China has upped the ante in its race to overtake the United States as the world’s leading space power.
In early July, the Chinese launched three rockets to orbit in a mere week, a remarkable achievement.
In addition, China has announced that its state-run rocket firms will have a total of 40 rocket launches to orbit this year, and that, in addition, there will be orbital launches from as many as five new Chinese “privately-owned” rocket companies – Landspace, iSpace, Deep Blue Aerospace, Expace and CAS Space.
In 2020, the United States led the world with 44 successful launches. China only had 35. And China clearly means to reverse that.
But China may have a hard time. America’s leading launch provider, SpaceX, has already notched 20 successful flights to orbit in the first half of this year.
Meanwhile, China has announced that it will put Chinese citizens on Mars in 2033. NASA currently has no practical Mars programs.
China has also indicated that it will use copies of Elon Musk’s upcoming Super Heavy booster to launch satellites that will harvest solar power in space and transmit it to earth. Which would make China the first nation to harvest the resources of the skies to enrich the earth. And which would make China the world’s leading energy provider. Provider of energy that produces no greenhouse gases. Power that can end the man-made contribution to global warming. Utterly.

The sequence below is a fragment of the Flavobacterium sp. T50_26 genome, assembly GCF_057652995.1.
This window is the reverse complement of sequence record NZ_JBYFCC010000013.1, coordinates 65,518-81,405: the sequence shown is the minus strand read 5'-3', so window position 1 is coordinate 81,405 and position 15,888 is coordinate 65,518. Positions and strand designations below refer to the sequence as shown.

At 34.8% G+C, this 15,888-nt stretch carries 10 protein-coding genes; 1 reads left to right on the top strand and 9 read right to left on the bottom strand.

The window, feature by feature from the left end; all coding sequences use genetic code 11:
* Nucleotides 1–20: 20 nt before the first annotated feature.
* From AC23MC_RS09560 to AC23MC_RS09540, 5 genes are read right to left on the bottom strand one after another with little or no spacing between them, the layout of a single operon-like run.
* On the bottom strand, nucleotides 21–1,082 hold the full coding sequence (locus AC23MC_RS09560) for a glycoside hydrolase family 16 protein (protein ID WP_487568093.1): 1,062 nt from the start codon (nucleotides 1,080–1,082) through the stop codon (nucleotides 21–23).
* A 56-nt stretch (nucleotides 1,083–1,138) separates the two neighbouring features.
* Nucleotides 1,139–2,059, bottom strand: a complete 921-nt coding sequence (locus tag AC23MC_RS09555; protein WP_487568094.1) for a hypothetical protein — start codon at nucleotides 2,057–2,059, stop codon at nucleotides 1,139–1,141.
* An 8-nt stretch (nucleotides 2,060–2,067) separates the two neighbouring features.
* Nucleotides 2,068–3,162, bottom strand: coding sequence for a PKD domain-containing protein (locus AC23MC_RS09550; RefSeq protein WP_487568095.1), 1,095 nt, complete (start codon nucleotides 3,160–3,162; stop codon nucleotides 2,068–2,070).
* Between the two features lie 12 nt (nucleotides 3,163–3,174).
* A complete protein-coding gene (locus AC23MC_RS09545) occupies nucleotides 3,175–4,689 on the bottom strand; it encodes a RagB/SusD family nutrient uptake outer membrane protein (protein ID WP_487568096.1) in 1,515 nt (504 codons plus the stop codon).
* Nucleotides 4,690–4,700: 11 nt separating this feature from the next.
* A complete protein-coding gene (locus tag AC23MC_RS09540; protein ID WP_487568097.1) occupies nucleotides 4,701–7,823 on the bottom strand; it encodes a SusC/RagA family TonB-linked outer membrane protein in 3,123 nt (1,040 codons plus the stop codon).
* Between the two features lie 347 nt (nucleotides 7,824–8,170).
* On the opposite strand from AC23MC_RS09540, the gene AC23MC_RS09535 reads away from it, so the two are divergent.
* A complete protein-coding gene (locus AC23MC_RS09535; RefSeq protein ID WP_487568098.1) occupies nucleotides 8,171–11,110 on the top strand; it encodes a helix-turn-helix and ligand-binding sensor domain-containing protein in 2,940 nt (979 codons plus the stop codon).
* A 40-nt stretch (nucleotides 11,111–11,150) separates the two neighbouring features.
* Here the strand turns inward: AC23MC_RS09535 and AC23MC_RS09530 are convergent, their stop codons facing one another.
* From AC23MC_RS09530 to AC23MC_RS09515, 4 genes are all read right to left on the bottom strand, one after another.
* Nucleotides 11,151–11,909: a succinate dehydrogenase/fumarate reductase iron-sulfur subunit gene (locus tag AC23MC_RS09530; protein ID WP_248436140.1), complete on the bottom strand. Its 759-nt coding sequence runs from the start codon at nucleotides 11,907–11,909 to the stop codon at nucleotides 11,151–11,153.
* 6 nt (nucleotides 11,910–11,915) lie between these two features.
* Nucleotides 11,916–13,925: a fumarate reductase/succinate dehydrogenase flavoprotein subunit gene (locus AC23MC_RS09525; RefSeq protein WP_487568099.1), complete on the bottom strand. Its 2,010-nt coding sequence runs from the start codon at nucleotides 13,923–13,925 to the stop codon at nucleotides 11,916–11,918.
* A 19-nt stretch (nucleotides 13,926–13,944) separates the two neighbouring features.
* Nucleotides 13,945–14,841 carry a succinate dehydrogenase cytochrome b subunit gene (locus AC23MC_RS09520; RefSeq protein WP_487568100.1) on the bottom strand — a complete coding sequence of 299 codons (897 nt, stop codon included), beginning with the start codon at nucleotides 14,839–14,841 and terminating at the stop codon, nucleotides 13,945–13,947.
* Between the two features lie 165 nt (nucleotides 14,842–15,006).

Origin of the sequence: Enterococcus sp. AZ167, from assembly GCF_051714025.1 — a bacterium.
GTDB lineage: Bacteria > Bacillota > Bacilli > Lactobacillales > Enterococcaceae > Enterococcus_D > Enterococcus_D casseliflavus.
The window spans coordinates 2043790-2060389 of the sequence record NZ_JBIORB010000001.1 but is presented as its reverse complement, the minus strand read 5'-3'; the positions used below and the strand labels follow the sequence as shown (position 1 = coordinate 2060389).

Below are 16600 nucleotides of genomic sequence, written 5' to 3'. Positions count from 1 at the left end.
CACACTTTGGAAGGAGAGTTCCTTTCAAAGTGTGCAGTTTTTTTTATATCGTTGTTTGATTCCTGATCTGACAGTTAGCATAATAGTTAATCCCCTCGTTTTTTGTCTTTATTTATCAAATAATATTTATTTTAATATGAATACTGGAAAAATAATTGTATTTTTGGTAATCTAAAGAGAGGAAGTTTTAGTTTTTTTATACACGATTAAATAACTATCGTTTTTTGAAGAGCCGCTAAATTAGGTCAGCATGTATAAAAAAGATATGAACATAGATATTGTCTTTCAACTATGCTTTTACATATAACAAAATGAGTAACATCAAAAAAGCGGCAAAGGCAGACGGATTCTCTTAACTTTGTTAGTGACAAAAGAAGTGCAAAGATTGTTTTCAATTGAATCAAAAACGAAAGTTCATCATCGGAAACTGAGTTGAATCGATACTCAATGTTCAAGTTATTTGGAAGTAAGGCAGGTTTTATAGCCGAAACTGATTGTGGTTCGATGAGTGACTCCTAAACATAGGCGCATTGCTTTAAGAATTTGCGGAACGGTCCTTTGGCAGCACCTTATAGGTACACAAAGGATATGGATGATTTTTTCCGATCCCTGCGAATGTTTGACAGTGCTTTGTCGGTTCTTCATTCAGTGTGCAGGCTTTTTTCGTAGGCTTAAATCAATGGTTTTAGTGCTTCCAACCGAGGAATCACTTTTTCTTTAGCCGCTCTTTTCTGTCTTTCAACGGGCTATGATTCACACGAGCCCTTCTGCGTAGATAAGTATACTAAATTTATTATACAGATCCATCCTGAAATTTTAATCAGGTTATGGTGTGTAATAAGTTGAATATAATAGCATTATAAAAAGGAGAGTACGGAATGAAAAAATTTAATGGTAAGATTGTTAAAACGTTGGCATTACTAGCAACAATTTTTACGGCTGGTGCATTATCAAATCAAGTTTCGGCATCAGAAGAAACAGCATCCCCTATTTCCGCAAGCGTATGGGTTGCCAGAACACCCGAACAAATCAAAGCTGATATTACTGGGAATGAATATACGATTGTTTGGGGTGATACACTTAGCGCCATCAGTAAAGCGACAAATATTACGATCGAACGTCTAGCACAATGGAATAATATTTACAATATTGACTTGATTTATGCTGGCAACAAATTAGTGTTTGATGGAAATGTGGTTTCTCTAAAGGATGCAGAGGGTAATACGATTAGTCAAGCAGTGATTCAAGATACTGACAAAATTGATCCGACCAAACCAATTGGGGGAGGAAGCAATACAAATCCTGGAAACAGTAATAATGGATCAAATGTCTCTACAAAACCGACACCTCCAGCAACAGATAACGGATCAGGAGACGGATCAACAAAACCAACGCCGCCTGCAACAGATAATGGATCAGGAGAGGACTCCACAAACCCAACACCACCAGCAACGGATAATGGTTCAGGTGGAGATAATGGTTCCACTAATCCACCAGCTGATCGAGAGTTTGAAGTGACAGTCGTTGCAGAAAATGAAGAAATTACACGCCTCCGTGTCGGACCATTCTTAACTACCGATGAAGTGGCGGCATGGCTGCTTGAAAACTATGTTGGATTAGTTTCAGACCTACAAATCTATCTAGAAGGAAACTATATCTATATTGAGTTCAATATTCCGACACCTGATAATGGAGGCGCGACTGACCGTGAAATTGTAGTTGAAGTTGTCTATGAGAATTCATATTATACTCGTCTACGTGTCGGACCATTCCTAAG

Then there’s China’s plan to build a research station on the Moon in collaboration with Russia.
And the fact that China currently has three Taikonauts on the new space station it is building, a station it plans to be the only habitat in orbit by 2024 when NASA’s International Space Station is abandoned.
If all of these plans come to pass, and if NASA fumbles the ball on its program to put the first woman on the moon by 2024, America could easily lose this new space race to the Chinese.
Howard Bloom is founder and chair of the Space Development Steering Committee, co-founder and co-chair of the Asian Space Technology Summit, and the author of seven books of original scientific thinking, one of which, Global Brain, was the subject of a symposium thrown by the Office of the Secretary of Defense with participants from the State Department, the Energy Departmen, DARPA, IBM, and Mit.